Trump let slip a new admission that undermined his impeachment defense


President Donald Trump contradicted his legal team's impeachment defense Thursday when he admitted that he sent his personal attorney Rudy Giuliani to Ukraine to hunt for damaging information on his political rivals.

Trump made the comment during a podcast interview with Fox News' Geraldo Rivera despite previously claiming that he "didn't direct" Giuliani to go to Ukraine.

"Was it strange to send Rudy Giuliani to Ukraine? Your personal lawyer? Are you sorry you did that?" Rivera asked.

"No, not at all," Trump replied. "Here's my choice: I deal with the Comeys of the world, or I deal with Rudy."

"One of the things about Rudy — number one, he was the best prosecutor. You know, one of the best prosecutors and the best mayor," Trump continued. "But also, other presidents had them. FDR had a lawyer who was practically, you know — was totally involved with government. Eisenhower had a lawyer. They all had lawyers."

"And it's really circumventing . . . but very legally and maybe getting things done faster," he added. "But Rudy is a high-quality guy who by the way has a treasure trove of information."

The remarks come after Trump, newly emboldened by his acquittal in the Senate, purged his administration of officials involved in the impeachment investigation. At the same time, Attorney General William Barr has reportedly intervened in cases related to Trump and created a process for Giuliani to transmit any dirt he found on former Vice President Joe Biden and his son Hunter to the Justice Department.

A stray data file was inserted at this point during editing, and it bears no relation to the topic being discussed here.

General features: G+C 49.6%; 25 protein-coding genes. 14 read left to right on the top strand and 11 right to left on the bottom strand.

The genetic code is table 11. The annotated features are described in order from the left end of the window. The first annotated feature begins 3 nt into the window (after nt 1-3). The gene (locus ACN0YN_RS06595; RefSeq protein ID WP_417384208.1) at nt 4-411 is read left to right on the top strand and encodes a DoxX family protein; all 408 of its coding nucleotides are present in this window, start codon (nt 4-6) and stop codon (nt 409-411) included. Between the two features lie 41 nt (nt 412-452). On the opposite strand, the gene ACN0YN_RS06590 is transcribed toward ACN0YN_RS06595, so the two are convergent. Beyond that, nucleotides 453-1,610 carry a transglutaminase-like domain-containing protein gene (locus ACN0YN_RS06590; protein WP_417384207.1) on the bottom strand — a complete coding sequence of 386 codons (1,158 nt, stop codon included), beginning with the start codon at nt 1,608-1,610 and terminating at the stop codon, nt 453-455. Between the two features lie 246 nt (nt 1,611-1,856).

Trump denied that he had anything to do with Giuliani's trip during the impeachment proceedings.

"Well, you have to ask that to Rudy," Trump told former Fox News host Bill O'Reilly in November when asked what his lawyer was doing in Ukraine. "But Rudy . . . I don't even know . . . I know he was going to go to Ukraine, and I think he canceled the trip."

Trump also suggested that Giuliani could have been working for others.

"Rudy has other clients other than me," Trump said.

"So you didn't direct him to go there on your behalf?" O'Reilly asked.

"No," Trump claimed.

While Trump alleged that Giuliani had a "treasure trove of information," his personal attorney appeared Thursday on Fox Business to push his same conspiracy theories debunked months ago.

Giuliani scrolled on his iPad to insist to host Trish Regan he had "reports" and a "letter" corroborating his discredited claims of Democratic corruption in Ukraine, though he never showed the documents.

"We are going to reveal the whole thing," he claimed. "It's not just Biden. [It's] a bunch of Democrats."

Despite Trump's congressional allies warning that Giuliani's information might not be legit and an internal Fox News briefing warning that his claims were "disinformation," Giuliani told the network that he has compiled so much evidence that his life is allegedly at risk.

"That's why they are so crazy on the subject of Ukraine and why they want to literally kill me," he said.

When Regan pressed him on basic details, Giuliani responded with a string of contradictions.

"Why were you over there?" Regan asked.

"I haven't been in Ukraine in two years," Giuliani said, before immediately contradicting himself. "I went to the Ukraine for the first time, like, three weeks ago to interview a witness."

Giuliani continued to scroll through his iPad, insisting it contained proof of Democratic involvement in "corruption" and "money laundering."

"Give me a copy of that," Regan said. "I want to see it."

"This is a smoking gun," Giuliani claimed.

But even Republicans have warned that Giuliani's "evidence" may not support his allegations.

"I called the attorney general this morning, and Richard Burr, the chairman of the Intel Committee, and they told me, 'Take very cautiously anything coming out of the Ukraine against anybody,'" Graham told CBS News earlier this week. "When it comes to documents coming out of the Ukraine, the Republicans and Democrats: Be very cautious. Turn anything you've got over to the Intel Committee."

An internal Fox News briefing went further, saying Giuliani had a "high susceptibility to disinformation."

"The timeline in its entirety," wrote senior Fox News researcher Brian Murphy, "makes clear the extensive role played by Rudy Giuliani and his associates . . . in spreading disinformation."

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